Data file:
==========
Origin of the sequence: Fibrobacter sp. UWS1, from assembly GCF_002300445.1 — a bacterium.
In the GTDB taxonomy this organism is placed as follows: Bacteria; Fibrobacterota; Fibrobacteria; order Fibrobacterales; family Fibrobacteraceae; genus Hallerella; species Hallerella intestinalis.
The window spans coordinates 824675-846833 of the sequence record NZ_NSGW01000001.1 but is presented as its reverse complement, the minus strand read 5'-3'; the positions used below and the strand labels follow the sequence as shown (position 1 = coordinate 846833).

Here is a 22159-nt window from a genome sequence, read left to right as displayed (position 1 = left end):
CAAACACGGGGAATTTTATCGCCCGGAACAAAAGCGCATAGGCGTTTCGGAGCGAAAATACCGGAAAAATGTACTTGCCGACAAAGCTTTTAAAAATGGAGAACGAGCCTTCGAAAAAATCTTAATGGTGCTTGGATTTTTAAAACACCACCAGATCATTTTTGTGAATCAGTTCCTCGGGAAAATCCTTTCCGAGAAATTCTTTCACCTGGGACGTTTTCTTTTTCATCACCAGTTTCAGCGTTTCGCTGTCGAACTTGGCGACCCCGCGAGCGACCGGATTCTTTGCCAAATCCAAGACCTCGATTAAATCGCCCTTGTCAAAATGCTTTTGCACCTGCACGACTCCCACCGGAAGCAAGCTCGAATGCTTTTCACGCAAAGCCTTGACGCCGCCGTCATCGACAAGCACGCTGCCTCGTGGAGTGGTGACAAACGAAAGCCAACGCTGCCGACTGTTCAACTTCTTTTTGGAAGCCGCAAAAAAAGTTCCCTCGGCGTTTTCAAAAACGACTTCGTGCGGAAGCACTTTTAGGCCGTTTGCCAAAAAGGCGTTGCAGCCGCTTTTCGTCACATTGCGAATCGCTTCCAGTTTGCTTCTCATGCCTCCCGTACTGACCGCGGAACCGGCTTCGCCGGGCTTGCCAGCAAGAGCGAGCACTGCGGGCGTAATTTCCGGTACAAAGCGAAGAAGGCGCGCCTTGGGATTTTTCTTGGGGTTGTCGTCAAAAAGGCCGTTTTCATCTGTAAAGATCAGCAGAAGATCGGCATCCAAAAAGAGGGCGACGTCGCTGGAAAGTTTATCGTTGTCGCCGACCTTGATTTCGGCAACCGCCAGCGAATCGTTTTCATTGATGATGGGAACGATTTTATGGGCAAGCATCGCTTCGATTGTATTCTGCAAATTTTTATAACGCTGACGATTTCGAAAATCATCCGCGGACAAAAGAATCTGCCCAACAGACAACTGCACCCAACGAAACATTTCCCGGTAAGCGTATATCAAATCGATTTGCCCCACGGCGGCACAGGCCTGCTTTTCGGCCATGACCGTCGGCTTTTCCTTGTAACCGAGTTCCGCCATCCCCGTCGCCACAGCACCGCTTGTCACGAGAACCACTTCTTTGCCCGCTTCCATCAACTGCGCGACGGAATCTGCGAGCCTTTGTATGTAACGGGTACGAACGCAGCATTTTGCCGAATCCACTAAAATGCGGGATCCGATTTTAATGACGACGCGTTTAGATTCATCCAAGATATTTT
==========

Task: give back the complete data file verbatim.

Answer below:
Origin of the sequence: Fibrobacter sp. UWS1, from assembly GCF_002300445.1 — a bacterium.
In the GTDB taxonomy this organism is placed as follows: Bacteria; Fibrobacterota; Fibrobacteria; order Fibrobacterales; family Fibrobacteraceae; genus Hallerella; species Hallerella intestinalis.
The window spans coordinates 824675-846833 of the sequence record NZ_NSGW01000001.1 but is presented as its reverse complement, the minus strand read 5'-3'; the positions used below and the strand labels follow the sequence as shown (position 1 = coordinate 846833).

Here is a 22159-nt window from a genome sequence, read left to right as displayed (position 1 = left end):
CAAACACGGGGAATTTTATCGCCCGGAACAAAAGCGCATAGGCGTTTCGGAGCGAAAATACCGGAAAAATGTACTTGCCGACAAAGCTTTTAAAAATGGAGAACGAGCCTTCGAAAAAATCTTAATGGTGCTTGGATTTTTAAAACACCACCAGATCATTTTTGTGAATCAGTTCCTCGGGAAAATCCTTTCCGAGAAATTCTTTCACCTGGGACGTTTTCTTTTTCATCACCAGTTTCAGCGTTTCGCTGTCGAACTTGGCGACCCCGCGAGCGACCGGATTCTTTGCCAAATCCAAGACCTCGATTAAATCGCCCTTGTCAAAATGCTTTTGCACCTGCACGACTCCCACCGGAAGCAAGCTCGAATGCTTTTCACGCAAAGCCTTGACGCCGCCGTCATCGACAAGCACGCTGCCTCGTGGAGTGGTGACAAACGAAAGCCAACGCTGCCGACTGTTCAACTTCTTTTTGGAAGCCGCAAAAAAAGTTCCCTCGGCGTTTTCAAAAACGACTTCGTGCGGAAGCACTTTTAGGCCGTTTGCCAAAAAGGCGTTGCAGCCGCTTTTCGTCACATTGCGAATCGCTTCCAGTTTGCTTCTCATGCCTCCCGTACTGACCGCGGAACCGGCTTCGCCGGGCTTGCCAGCAAGAGCGAGCACTGCGGGCGTAATTTCCGGTACAAAGCGAAGAAGGCGCGCCTTGGGATTTTTCTTGGGGTTGTCGTCAAAAAGGCCGTTTTCATCTGTAAAGATCAGCAGAAGATCGGCATCCAAAAAGAGGGCGACGTCGCTGGAAAGTTTATCGTTGTCGCCGACCTTGATTTCGGCAACCGCCAGCGAATCGTTTTCATTGATGATGGGAACGATTTTATGGGCAAGCATCGCTTCGATTGTATTCTGCAAATTTTTATAACGCTGACGATTTCGAAAATCATCCGCGGACAAAAGAATCTGCCCAACAGACAACTGCACCCAACGAAACATTTCCCGGTAAGCGTATATCAAATCGATTTGCCCCACGGCGGCACAGGCCTGCTTTTCGGCCATGACCGTCGGCTTTTCCTTGTAACCGAGTTCCGCCATCCCCGTCGCCACAGCACCGCTTGTCACGAGAACCACTTCTTTGCCCGCTTCCATCAACTGCGCGACGGAATCTGCGAGCCTTTGTATGTAACGGGTACGAACGCAGCATTTTGCCGAATCCACTAAAATGCGGGATCCGATTTTAATGACGACGCGTTTAGATTCATCCAAGATATTTT